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Anticoagulation in Atrial Fibrillation
Abstract & Commentary
By John P. DiMarco, MD, PhD, Professor of Medicine, Division of Cardiology, University of Virginia, Charlottesville. Dr. DiMarco is a consultant for Novartis, and does research for Medtronic and Guidant.
Sources: Rowan SB, et al. Trends in Anticoagulation for Atrial Fibrillation in the U.S. An Analysis of the National Ambulatory Medical Care Survey Database. J Am Coll Cardiol. 2007;49:1561-1565.
Synposis: Appropriate and seemingly inappropriate use of anticoagulation is occurring among patients with atrial fibrillation.
Rowan et al describe results from the National Ambulatory Medical Care Survey (NAMCS) Database with regard to the use of warfarin anticoagulation in patients with atrial fibrillation (AF). The NAMCS Database for the 1994 to 2003 time period contains data from 40.5 million AF patient visits. Among all AF patients, age and the use of rate control agents only were associated with anticoagulant usage. The overall frequency of warfarin anticoagulation in patients with AF increased from 40.3% of all patients between 1994 and 1997 to 49.1% between 2001 and 2003. Of interest, the use of anticoagulation increased by 80% in the 18 to 59 year old population, decreased by 8% in the 60 to 75 year old population and increased by 45% in the 76 and older population. Patients with co-morbid conditions associated with thromboembolic phenomena showed a higher use of anticoagulation in all age groups. Patients taking rate control agents more frequently received anticoagulation than patients taking rhythm control agents only. Finally, among patients thought to be at low risk for a thromboembolic event, i.e., individuals under 65 years of age without congestive heart failure, previous cerebrovascular events, hypertension or diabetes, 30% of the patients were anticoagulated. The authors argue that both appropriate and seemingly inappropriate use of anticoagulation is occurring among patients with atrial fibrillation.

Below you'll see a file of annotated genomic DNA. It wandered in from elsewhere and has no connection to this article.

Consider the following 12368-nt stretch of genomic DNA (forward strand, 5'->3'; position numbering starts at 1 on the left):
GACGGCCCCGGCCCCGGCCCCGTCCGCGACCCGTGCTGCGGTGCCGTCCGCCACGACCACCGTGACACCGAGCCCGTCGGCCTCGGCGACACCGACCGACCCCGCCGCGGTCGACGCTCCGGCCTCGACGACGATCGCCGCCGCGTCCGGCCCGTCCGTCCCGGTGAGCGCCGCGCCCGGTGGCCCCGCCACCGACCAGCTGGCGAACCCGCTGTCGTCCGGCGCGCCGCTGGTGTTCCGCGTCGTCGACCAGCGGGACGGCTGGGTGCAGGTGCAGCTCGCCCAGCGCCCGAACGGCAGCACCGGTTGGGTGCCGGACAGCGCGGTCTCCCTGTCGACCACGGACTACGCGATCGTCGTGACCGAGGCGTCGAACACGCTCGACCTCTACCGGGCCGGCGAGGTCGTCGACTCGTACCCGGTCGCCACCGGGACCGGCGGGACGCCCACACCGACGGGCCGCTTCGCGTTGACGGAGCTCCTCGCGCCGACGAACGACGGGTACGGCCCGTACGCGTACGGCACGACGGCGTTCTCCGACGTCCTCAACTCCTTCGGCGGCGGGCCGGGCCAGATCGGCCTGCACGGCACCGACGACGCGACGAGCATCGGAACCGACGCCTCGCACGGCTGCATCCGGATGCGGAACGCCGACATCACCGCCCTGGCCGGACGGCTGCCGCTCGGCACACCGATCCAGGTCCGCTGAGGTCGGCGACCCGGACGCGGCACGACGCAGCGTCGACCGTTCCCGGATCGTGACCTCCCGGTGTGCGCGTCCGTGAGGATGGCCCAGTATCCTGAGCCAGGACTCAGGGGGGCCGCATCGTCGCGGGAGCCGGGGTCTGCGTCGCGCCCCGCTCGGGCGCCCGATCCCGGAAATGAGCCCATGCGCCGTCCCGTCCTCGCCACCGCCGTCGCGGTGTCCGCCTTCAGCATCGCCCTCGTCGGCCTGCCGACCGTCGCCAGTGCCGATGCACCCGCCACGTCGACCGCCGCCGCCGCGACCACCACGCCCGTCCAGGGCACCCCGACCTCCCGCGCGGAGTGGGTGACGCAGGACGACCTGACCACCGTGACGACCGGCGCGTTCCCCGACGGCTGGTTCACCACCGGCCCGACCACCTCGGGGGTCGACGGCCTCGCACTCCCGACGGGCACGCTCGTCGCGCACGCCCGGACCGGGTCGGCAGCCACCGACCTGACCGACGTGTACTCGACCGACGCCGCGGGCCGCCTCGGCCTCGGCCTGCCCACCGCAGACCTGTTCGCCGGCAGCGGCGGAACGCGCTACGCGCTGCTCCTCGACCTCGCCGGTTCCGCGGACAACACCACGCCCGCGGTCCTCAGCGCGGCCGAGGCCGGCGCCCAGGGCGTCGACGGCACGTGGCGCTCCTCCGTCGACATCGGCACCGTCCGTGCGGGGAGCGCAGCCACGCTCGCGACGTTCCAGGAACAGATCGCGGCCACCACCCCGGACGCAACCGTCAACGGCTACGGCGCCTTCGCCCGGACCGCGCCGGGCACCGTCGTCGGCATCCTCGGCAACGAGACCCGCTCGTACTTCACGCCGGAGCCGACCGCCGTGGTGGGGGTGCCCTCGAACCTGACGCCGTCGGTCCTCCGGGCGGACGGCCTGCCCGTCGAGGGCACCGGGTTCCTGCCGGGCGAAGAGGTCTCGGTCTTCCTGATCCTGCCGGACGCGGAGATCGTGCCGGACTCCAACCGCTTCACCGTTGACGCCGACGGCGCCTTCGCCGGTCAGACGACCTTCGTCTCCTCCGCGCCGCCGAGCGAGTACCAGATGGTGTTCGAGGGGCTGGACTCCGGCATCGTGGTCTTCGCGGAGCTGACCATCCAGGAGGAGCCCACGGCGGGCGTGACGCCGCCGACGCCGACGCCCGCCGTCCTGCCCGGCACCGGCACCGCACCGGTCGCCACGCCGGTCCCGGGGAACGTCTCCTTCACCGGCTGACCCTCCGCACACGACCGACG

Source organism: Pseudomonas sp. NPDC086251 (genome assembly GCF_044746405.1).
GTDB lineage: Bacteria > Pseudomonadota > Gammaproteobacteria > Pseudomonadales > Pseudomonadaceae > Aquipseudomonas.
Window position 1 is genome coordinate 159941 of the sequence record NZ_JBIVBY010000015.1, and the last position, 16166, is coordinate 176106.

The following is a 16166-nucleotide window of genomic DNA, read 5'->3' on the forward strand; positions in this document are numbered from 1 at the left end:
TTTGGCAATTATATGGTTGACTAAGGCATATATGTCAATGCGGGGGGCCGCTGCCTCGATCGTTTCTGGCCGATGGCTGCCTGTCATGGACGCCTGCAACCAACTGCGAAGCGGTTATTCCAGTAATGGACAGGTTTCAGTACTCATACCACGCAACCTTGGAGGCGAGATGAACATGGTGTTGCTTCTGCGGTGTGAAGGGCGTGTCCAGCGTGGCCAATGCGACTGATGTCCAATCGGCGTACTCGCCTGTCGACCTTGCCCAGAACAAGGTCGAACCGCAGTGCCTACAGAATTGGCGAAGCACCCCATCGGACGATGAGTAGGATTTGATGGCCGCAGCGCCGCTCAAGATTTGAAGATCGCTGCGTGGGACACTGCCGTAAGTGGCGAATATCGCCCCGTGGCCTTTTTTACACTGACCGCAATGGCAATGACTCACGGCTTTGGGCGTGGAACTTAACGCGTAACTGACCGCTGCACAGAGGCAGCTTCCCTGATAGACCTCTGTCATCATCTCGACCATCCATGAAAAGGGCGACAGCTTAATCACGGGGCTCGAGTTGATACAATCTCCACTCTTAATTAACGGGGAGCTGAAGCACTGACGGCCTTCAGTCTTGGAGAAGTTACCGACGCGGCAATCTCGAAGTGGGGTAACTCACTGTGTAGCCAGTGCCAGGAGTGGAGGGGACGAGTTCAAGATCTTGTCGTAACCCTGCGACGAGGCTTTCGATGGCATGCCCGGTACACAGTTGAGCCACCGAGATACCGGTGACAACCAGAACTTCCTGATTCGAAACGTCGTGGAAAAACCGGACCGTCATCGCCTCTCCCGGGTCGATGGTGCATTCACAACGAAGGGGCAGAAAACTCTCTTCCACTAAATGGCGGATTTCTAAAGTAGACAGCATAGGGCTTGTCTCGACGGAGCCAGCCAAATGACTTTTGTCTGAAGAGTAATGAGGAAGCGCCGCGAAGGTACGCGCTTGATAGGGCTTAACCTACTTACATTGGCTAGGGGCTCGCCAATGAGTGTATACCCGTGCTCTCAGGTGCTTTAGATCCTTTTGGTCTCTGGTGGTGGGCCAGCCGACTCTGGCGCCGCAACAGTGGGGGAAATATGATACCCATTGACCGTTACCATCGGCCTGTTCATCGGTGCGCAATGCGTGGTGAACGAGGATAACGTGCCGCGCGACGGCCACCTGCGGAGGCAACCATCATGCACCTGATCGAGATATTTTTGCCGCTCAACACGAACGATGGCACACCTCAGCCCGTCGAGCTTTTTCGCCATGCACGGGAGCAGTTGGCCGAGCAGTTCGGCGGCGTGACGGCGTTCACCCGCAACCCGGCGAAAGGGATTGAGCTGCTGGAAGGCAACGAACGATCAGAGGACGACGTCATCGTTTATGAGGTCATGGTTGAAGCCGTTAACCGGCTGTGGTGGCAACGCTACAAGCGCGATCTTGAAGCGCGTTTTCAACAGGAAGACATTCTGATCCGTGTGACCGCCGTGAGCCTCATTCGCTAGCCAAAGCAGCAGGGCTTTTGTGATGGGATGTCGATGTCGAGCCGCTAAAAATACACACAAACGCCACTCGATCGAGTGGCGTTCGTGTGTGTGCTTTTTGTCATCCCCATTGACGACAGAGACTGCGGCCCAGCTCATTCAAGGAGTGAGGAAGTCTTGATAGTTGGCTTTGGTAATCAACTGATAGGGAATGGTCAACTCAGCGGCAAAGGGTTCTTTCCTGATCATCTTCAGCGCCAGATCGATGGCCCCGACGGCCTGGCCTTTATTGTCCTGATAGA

This paper provides an interesting view of the use of warfarin anticoagulation in patients with atrial fibrillation the United States. The National Ambulatory Medical Care Survey Database provides data from a very large number of patient visits allowing true national patterns to be detected. However, interpreting the data in a paper like this is somewhat difficult. In the late 1980's a series of trials demonstrated the benefit of warfarin in patients with atrial fibrillation and identified risk factors for embolic events. These and later studies also characterized risk factors for bleeding associated with warfarin therapy. The data from these trials have led to the increase in warfarin use documented here. It must be remembered however that about 1/3 of elderly patients have true contraindication to warfarin and so the attainable goal will never be 100% usage. Since many of the risk factors for embolic events (ago, co-morbidities, etc.) overlap with risk factors for bleeding, physicians continue to be often faced with a difficult clinical decision. One other limitation in the survey here is that the database doesn't provide a good reason why so many " low risk patients" were anticoagulated, particularly if they were seeing a cardiologist. It is likely that a substantial number of these latter patients were symptomatic younger individuals in whom a cardioversion was planned or was being considered. Use of warfarin in such patients would be completely appropriate. Unfortunately, the data available in a database like NAMCS does not allow us to answer questions such as this.